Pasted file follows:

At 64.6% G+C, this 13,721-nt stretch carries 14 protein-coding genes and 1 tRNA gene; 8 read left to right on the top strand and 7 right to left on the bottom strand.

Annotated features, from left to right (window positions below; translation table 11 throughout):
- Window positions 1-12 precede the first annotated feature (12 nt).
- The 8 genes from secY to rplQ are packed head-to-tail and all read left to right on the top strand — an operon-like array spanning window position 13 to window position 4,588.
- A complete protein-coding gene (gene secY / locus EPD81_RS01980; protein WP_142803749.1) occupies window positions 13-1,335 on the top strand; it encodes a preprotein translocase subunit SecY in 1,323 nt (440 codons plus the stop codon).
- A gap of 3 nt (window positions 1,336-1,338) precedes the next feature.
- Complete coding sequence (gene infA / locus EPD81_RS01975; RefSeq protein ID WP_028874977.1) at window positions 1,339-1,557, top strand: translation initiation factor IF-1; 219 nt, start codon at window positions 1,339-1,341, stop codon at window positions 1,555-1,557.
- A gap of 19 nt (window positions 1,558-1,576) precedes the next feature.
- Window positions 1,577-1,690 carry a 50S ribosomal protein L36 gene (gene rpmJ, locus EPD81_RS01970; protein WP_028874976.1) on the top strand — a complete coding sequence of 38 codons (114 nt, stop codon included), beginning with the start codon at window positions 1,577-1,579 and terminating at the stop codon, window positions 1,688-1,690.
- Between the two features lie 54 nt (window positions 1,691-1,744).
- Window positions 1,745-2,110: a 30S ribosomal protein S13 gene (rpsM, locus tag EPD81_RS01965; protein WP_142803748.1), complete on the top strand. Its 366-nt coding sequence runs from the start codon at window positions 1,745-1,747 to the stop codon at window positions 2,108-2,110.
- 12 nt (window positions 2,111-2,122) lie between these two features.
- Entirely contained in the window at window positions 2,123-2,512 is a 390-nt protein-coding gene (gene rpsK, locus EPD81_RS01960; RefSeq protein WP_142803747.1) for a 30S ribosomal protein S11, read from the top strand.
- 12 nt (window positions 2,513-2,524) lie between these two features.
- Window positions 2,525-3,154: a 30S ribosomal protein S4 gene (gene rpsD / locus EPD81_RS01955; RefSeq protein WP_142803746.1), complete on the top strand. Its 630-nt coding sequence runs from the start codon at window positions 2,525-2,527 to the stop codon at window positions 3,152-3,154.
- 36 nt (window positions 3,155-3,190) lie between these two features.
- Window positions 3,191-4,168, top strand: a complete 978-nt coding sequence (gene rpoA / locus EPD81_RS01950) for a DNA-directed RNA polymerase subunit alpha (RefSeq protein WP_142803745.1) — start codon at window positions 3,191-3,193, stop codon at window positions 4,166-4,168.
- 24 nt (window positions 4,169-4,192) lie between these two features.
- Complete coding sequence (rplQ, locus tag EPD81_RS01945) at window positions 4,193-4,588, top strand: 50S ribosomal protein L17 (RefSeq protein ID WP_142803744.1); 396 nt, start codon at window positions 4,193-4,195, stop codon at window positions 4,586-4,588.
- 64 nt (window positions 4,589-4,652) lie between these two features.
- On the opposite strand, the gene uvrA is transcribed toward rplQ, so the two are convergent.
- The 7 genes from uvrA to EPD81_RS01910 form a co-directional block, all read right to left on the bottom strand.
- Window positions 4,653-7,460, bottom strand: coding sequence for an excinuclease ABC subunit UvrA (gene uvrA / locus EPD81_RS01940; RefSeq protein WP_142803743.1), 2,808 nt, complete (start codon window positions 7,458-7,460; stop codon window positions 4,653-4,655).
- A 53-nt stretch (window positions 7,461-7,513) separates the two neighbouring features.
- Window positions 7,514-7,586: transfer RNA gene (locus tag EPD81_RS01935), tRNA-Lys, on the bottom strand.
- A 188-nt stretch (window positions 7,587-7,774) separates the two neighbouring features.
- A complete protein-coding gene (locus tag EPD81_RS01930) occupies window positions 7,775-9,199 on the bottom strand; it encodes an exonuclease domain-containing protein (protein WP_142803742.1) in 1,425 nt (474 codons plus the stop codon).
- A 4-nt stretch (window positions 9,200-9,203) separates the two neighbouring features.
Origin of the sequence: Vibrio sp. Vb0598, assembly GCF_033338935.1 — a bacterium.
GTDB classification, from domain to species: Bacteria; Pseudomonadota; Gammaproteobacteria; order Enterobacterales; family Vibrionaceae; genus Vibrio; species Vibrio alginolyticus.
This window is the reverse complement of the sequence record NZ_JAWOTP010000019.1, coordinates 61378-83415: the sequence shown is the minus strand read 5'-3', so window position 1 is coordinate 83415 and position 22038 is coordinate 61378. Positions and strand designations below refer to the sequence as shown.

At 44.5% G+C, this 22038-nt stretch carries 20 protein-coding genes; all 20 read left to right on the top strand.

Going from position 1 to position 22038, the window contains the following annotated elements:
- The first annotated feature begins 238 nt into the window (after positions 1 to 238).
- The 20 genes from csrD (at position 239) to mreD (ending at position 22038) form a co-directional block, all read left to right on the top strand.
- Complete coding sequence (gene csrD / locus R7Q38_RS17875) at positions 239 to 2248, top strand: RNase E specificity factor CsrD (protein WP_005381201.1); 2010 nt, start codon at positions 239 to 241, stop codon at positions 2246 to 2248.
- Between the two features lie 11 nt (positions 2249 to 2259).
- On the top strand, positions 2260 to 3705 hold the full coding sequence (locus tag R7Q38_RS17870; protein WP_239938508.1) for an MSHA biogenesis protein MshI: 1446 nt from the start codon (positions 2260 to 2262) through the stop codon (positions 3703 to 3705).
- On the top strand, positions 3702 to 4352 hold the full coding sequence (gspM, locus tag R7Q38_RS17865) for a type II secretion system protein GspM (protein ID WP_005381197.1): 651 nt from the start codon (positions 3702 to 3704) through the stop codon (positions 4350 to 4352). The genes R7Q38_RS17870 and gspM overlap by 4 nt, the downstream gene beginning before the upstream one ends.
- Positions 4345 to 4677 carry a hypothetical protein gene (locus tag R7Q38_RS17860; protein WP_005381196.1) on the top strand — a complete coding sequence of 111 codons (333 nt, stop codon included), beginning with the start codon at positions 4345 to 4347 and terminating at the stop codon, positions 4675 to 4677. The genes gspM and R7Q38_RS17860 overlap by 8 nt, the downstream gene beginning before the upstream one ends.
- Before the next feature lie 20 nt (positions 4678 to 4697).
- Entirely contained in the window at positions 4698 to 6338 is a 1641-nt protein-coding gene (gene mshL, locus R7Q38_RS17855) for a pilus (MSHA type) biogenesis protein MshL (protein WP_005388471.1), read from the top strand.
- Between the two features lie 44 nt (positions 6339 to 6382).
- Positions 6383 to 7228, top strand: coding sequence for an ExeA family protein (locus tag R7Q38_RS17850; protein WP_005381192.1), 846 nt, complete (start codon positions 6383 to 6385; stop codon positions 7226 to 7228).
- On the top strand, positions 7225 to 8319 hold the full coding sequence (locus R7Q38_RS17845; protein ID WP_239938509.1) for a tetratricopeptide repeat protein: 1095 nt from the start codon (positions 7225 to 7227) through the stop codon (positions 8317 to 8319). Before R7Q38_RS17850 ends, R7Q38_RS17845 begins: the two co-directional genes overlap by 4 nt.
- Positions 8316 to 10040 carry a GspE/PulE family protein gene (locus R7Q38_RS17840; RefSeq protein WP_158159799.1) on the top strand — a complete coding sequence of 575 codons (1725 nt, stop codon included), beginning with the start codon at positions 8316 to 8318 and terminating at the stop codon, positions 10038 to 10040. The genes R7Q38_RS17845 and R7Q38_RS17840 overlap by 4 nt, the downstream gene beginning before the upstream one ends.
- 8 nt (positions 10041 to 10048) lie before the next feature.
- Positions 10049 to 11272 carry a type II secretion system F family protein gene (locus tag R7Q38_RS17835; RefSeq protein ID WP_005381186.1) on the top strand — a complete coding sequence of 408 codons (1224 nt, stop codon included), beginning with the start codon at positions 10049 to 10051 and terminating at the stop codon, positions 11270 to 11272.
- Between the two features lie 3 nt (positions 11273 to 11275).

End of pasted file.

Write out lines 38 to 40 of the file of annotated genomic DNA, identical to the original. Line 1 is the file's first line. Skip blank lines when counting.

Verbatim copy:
- On the top strand, positions 2260 to 3705 hold the full coding sequence (locus tag R7Q38_RS17870; protein WP_239938508.1) for an MSHA biogenesis protein MshI: 1446 nt from the start codon (positions 2260 to 2262) through the stop codon (positions 3703 to 3705).
- On the top strand, positions 3702 to 4352 hold the full coding sequence (gspM, locus tag R7Q38_RS17865) for a type II secretion system protein GspM (protein ID WP_005381197.1): 651 nt from the start codon (positions 3702 to 3704) through the stop codon (positions 4350 to 4352). The genes R7Q38_RS17870 and gspM overlap by 4 nt, the downstream gene beginning before the upstream one ends.
- Positions 4345 to 4677 carry a hypothetical protein gene (locus tag R7Q38_RS17860; protein WP_005381196.1) on the top strand — a complete coding sequence of 111 codons (333 nt, stop codon included), beginning with the start codon at positions 4345 to 4347 and terminating at the stop codon, positions 4675 to 4677. The genes gspM and R7Q38_RS17860 overlap by 8 nt, the downstream gene beginning before the upstream one ends.